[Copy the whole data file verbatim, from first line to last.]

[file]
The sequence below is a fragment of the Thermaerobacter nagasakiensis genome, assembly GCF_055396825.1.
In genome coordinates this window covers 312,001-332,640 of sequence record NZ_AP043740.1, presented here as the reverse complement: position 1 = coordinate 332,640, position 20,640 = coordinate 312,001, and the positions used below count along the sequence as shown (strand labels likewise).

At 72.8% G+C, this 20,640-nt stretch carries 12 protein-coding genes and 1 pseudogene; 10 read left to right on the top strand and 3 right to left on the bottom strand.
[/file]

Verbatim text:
The sequence below is a fragment of the Thermaerobacter nagasakiensis genome, assembly GCF_055396825.1.
In genome coordinates this window covers 312,001-332,640 of sequence record NZ_AP043740.1, presented here as the reverse complement: position 1 = coordinate 332,640, position 20,640 = coordinate 312,001, and the positions used below count along the sequence as shown (strand labels likewise).

At 72.8% G+C, this 20,640-nt stretch carries 12 protein-coding genes and 1 pseudogene; 10 read left to right on the top strand and 3 right to left on the bottom strand.